NEVS — the successor to Saab — is looking for new investors as its owner, the Evergrande Group, is busy looking behind the sofa for a few billion bucks to help pay its debts.
Stefan Tilk, the CEO of NEVS, confirmed to Reuters the automaker is in talks with venture capital and industrial firms from both Europe and the US about a sale or new financing.
The Evergrande NEV (New Energy Vehicles) division, of which NEVS is a major part, informed the Hong Kong stock exchange it would need new investors and sell assets in order to pay employees and meet other ongoing costs.
After recording a loss of 4.8 billion yuan ($1 billion) in the first half of this year, the company’s share price has slumped 92 per cent. At one stage in April, Evergrande NEV’s market value was higher than Ford’s at roughly US$87 billion ($118 billion).
Despite this, Tilk claims NEVS has enough cash to last “for a good while”.
Founded in 2012 with backing from Chinese investors, NEVS (New Electric Vehicle Sweden) bought Saab from administrators in 2012, just two years after the Swedish automaker was sold by GM to Spyker.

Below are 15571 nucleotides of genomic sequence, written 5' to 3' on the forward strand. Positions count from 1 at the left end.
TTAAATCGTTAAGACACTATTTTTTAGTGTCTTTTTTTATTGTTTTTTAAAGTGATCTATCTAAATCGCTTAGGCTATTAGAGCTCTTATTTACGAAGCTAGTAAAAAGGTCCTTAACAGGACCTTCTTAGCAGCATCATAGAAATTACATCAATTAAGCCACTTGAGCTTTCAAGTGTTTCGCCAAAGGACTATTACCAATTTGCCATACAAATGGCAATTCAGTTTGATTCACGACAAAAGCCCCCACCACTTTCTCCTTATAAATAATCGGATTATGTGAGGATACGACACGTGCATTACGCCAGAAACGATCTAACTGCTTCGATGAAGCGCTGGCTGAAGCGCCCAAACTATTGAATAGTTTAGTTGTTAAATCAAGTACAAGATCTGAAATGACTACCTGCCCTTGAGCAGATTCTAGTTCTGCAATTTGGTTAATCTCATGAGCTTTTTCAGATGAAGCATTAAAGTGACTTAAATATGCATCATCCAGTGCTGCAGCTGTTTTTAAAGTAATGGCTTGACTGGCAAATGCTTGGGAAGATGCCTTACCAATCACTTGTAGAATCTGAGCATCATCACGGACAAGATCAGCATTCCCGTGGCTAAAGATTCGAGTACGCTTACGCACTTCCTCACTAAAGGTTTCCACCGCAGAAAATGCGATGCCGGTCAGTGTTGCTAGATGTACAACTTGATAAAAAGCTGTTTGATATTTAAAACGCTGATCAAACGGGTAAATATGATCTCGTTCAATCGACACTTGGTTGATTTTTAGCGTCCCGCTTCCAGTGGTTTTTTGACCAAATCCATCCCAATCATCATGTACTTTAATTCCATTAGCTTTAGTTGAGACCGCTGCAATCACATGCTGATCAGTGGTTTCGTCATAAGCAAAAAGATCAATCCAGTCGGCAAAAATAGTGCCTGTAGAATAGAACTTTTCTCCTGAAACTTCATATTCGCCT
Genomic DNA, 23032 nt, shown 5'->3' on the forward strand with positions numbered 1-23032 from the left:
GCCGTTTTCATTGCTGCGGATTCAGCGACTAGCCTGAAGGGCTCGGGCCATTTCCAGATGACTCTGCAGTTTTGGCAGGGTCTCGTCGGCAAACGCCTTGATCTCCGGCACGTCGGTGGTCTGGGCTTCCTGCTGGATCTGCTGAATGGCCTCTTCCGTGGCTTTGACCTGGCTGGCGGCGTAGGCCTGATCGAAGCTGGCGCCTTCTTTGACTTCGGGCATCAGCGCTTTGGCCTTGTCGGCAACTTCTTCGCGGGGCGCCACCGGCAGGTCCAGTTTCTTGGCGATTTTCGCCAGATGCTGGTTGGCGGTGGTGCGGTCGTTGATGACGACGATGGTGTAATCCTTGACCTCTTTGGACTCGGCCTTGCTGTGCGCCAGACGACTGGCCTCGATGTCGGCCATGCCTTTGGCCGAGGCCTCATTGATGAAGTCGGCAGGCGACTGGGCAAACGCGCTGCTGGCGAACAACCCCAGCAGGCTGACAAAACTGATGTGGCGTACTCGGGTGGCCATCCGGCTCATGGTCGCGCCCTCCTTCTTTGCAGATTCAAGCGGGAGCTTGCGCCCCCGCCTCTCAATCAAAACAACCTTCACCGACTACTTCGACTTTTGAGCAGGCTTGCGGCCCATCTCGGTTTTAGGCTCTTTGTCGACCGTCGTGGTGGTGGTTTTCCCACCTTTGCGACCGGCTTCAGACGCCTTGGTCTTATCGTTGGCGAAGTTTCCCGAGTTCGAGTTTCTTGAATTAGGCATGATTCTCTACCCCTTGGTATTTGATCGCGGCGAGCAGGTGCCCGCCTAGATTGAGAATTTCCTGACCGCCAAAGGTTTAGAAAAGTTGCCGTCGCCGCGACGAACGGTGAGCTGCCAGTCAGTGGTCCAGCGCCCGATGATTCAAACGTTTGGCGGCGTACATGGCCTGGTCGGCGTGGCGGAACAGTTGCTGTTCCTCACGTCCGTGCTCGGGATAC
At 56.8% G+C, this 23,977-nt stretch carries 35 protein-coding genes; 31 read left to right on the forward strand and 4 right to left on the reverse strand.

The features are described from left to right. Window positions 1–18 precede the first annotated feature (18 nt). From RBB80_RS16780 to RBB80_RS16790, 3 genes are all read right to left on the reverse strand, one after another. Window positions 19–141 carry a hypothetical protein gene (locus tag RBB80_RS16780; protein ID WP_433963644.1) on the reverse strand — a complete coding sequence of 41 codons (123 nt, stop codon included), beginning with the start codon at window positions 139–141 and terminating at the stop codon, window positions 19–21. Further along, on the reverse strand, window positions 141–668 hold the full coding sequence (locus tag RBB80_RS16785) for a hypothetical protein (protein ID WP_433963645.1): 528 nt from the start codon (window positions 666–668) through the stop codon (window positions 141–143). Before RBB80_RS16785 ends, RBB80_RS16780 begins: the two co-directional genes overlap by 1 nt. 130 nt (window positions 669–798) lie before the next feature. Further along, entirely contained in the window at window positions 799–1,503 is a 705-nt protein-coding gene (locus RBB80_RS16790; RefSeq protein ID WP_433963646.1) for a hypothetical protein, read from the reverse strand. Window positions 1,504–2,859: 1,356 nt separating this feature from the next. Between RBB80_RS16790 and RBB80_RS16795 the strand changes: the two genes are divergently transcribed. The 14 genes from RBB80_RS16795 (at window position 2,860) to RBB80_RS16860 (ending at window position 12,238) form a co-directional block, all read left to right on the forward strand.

In addition to continuing production of the Saab 9-3 originally launched in 2002, NEVS planned to build an all-electric version of the 9-3, as well as a new range of Saab-branded EV models.
When NEVS filed for bankruptcy protection in 2014, it lost the rights to the Saab name, which are owned by truck maker Scania and military contractor Saab AB.
By late 2015 NEVS was revived by a new Chinese investor group. Production of the 9-3 resumed in China, but this time with NEVS logos in place of Saab badges.
In 2019, Evergrande bought a majority stake in NEVS and took full control a year later. Plans for a new electric ride hailing pod (below) were announced, but have yet to come to fruition.
Evergrande currently has debts in excess of US$300 billion ($400 billion), and has so far missed three repayments to overseas lenders.
The property developer is busy selling assets to meet interest and other ongoing costs. It suffered a major setback this week when a proposal to sell its profitable property management division to a rival fell through. Had this sale gone through it would have raised US$2.6 billion ($3.5 billion).
It’s unclear how the Chinese government plans to handle the crisis at Evergrande.
If the real estate developer begins defaulting on its domestic debt, it could trigger an uncontrollable shockwave through the Chinese economy. On the other hand, if Communist party cushions the Evergrande’s fall too much, it could send the wrong signal to both the country’s elite and other highly leveraged firms.
Although Evergrande’s main business revolves around building construction and apartment sales, the company has diversified into theme parks, a soccer club, film production, and health services.
Evergrande currently owns a 67 per cent stake in Evergrande NEV.